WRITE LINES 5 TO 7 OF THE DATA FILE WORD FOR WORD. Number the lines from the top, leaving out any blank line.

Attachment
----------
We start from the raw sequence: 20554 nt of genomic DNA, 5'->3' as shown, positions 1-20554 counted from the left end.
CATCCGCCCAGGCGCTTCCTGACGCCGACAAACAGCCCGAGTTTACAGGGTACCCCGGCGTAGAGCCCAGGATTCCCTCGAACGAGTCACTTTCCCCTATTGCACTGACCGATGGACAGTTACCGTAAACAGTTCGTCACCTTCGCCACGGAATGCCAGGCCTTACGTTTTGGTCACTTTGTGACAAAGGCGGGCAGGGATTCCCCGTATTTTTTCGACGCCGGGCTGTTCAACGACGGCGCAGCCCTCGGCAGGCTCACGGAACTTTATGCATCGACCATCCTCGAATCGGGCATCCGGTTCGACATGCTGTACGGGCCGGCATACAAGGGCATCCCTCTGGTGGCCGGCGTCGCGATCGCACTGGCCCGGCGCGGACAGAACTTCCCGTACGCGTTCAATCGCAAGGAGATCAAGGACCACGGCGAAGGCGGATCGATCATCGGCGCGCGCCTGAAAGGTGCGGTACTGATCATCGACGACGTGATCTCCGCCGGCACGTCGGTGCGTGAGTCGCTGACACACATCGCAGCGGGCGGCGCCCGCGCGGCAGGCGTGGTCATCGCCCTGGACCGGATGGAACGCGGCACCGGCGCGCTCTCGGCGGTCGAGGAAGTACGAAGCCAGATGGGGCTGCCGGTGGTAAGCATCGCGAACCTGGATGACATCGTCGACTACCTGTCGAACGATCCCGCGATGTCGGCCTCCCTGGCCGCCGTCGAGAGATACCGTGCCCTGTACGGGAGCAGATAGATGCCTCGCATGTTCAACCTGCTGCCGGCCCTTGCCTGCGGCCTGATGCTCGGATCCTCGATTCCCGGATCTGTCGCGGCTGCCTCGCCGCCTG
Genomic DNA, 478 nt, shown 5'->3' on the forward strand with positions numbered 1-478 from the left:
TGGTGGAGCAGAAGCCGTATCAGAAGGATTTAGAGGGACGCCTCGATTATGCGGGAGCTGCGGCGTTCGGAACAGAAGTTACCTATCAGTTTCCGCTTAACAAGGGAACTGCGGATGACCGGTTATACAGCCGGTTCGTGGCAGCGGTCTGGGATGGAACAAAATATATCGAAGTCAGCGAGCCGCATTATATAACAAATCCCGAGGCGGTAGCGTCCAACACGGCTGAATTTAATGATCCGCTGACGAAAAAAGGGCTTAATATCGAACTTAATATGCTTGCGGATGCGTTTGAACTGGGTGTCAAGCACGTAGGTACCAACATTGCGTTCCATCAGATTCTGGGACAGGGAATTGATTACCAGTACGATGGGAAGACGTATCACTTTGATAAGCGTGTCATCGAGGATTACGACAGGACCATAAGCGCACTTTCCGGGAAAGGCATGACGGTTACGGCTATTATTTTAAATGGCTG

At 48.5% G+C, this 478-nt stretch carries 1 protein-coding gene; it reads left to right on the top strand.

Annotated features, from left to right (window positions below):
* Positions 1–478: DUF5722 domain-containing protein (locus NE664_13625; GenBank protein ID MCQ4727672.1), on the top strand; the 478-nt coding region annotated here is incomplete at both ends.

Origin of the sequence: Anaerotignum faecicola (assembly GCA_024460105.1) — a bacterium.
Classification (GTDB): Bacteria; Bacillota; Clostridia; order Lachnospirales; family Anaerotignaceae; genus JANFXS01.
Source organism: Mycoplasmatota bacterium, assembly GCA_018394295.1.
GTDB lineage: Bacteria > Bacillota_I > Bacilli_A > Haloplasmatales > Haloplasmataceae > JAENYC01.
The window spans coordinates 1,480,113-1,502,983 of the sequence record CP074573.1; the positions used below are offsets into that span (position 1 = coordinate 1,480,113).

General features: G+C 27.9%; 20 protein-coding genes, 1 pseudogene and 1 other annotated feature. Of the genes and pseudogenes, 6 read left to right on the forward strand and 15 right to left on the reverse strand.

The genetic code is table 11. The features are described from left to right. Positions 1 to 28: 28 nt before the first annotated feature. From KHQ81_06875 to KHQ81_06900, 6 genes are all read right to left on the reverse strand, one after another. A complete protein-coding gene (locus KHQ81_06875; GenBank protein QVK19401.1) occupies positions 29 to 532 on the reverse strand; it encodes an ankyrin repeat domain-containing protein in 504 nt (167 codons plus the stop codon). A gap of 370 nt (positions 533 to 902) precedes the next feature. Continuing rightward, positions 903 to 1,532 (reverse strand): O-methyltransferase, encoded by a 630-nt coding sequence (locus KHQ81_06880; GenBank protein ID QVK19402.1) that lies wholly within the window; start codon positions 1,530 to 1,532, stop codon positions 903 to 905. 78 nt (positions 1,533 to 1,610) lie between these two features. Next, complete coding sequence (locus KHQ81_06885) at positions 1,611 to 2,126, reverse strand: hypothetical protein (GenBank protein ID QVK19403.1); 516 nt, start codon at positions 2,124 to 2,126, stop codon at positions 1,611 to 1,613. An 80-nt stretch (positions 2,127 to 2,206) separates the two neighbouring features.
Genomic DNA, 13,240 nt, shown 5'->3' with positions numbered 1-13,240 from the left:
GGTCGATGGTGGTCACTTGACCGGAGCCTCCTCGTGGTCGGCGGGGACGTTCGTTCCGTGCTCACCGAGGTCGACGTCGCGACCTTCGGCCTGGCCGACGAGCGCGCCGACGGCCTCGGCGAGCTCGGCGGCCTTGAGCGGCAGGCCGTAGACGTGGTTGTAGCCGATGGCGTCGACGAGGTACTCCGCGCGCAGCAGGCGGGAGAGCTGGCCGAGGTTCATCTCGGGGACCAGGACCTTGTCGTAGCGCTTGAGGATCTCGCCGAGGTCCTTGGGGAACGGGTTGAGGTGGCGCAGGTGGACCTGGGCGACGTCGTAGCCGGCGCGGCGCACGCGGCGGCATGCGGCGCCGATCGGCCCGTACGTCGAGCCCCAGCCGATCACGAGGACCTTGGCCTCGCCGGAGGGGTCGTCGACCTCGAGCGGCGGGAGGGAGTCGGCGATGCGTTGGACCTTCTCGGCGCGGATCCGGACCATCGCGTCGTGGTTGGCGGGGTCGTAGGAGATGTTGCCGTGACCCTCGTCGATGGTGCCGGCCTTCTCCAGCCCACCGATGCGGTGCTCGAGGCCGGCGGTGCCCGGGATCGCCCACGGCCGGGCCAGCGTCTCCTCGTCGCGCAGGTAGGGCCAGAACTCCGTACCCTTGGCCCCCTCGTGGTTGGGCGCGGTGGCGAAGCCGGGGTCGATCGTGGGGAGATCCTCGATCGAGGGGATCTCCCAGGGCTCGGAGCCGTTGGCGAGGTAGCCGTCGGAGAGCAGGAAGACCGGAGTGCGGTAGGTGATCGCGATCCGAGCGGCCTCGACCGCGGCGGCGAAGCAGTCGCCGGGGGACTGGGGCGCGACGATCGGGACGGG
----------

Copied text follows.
At 48.5% G+C, this 478-nt stretch carries 1 protein-coding gene; it reads left to right on the top strand.

Annotated features, from left to right (window positions below):
* Positions 1–478: DUF5722 domain-containing protein (locus NE664_13625; GenBank protein ID MCQ4727672.1), on the top strand; the 478-nt coding region annotated here is incomplete at both ends.